Azure AD and MSOL PowerShell Modules Get Extension
Reflecting customer unease at the prospect of an imminent deprecation of the Azure AD Graph API on June 30, 2022, Microsoft has pushed the date out to the end of 2022. Amusingly because change management inside Microsoft 365 has been an issue for years, Microsoft said, “We’ve heard from our customers that managing these changes is becoming increasingly difficult so, starting today, we are simplifying change management for Azure AD.” It’s nice that the Azure AD team now appreciate the problem.
To be fair to Microsoft, they first announced their intention to end support for the Azure AD Graph API in June 2020. Unfortunately, other pressures (like the number of changes across Microsoft 365) inevitably meant that people didn’t pay much attention. Perhaps it was because few understood that the Azure AD Graph API is the technical underpinning for the Azure AD and Microsoft Online Services (MSOL) PowerShell modules.
The Graph SDK is the Way Forward
Further guidance came in June 2021, when Microsoft confirmed that the Microsoft Graph PowerShell SDK is the way forward. The Azure AD and MSOL modules would not be taken forward to support PowerShell 7 and new identity APIs would only be available through the Microsoft Graph PowerShell SDK. At that point, it became clear that any organization which uses the Azure AD and MSOL modules to automate tenant management had work to do to migrate away from the old modules.
The extra time available to upgrade scripts will come as a relief. However, The August 26, 2022 date still applies for the termination of support for license management cmdlets in both modules. Microsoft is moving to a new license management platform and the old cmdlets won’t work against that platform.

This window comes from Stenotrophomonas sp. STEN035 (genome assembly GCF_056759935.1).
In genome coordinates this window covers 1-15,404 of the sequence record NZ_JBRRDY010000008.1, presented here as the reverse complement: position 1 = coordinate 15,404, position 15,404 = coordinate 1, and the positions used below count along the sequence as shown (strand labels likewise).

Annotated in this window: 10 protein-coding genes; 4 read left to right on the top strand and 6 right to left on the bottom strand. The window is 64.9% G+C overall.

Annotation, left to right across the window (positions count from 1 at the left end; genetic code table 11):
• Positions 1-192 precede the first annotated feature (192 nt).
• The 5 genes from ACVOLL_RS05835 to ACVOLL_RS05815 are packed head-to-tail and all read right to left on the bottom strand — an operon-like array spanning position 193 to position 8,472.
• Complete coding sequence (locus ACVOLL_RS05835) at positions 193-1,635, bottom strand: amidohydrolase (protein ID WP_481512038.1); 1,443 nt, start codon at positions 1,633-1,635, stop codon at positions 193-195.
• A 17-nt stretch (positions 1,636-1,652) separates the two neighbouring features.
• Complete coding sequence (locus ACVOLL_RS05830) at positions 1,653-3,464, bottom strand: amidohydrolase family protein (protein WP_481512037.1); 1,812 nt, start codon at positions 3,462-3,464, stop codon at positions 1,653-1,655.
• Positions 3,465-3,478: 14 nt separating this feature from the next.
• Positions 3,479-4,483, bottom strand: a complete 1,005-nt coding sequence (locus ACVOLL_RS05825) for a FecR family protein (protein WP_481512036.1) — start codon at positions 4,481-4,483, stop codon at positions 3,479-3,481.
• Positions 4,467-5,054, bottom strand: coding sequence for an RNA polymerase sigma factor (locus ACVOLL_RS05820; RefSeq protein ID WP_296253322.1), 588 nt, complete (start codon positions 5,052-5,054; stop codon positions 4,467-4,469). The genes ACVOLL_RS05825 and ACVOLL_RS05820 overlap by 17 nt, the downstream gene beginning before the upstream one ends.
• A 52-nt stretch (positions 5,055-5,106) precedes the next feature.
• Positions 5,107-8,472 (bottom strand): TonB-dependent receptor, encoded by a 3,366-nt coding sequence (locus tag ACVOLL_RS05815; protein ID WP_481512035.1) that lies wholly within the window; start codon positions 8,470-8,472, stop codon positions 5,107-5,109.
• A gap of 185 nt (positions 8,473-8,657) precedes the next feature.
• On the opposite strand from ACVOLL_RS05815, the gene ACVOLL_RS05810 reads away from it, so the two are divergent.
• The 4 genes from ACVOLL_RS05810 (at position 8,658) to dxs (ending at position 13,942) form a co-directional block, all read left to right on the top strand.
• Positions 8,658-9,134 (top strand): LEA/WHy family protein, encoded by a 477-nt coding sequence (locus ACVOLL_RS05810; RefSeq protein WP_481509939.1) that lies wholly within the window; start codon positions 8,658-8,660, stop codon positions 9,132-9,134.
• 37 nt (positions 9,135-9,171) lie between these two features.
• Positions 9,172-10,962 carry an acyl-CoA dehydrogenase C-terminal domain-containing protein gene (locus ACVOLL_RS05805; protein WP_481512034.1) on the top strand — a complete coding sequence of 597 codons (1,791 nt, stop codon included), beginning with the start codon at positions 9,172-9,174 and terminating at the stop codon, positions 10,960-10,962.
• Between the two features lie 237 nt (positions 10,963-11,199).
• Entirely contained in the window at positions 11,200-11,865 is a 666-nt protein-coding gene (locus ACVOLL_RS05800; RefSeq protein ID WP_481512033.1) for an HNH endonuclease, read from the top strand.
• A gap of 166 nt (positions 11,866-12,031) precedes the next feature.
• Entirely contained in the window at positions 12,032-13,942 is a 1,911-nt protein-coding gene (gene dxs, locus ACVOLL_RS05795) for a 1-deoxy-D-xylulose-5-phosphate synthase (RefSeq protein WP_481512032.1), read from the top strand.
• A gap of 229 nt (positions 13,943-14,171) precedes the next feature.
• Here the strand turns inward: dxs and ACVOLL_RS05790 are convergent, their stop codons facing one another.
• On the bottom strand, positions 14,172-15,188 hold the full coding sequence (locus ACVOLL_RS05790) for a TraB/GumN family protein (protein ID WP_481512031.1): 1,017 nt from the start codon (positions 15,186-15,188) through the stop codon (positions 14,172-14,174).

The order of priority for script upgrades is clear. Identify and update any script which accesses Azure AD license information (here’s an example of a conversion) by August 26, 2022 and prepare a list for other scripts which use the Azure AD and MSOL modules for upgrade later this year.
More Tools Promised
Microsoft says that they will provide information on tools to help with the migration towards the middle of this year. My experience of converting scripts is that it’s an intensely manual process. The cmdlets are different, the parameters and switches are different, and the Microsoft Graph PowerShell SDK documentation is obscure, convoluted, and unhelpful. Perhaps the Azure AD team has a magic wand that will make these issues go away, but I can’t see how in the available time.
Other issues which might be considered over and above a simple cmdlet for cmdlet conversion include using the SDK with certificate based authentication. It’s a bad idea to use the SDK interactively due to the potential for permission accumulation by the service principal used by the SDK. Using certificate-based authentication is preferable, including if you use the Microsoft Graph PowerShell SDK with Azure Automation to execute long-running jobs.
Prepare for Transition
It’s nice for Microsoft to extend the useful lifetime of the Azure AD and MSOL modules but it doesn’t take away the need for organizations to pay attention and prepare for the eventual transition away from these modules. Eventually, Microsoft will cease support. At that point, cmdlets might or might not continue working, or they might return unpredictable results. It’s time to embrace the Graph!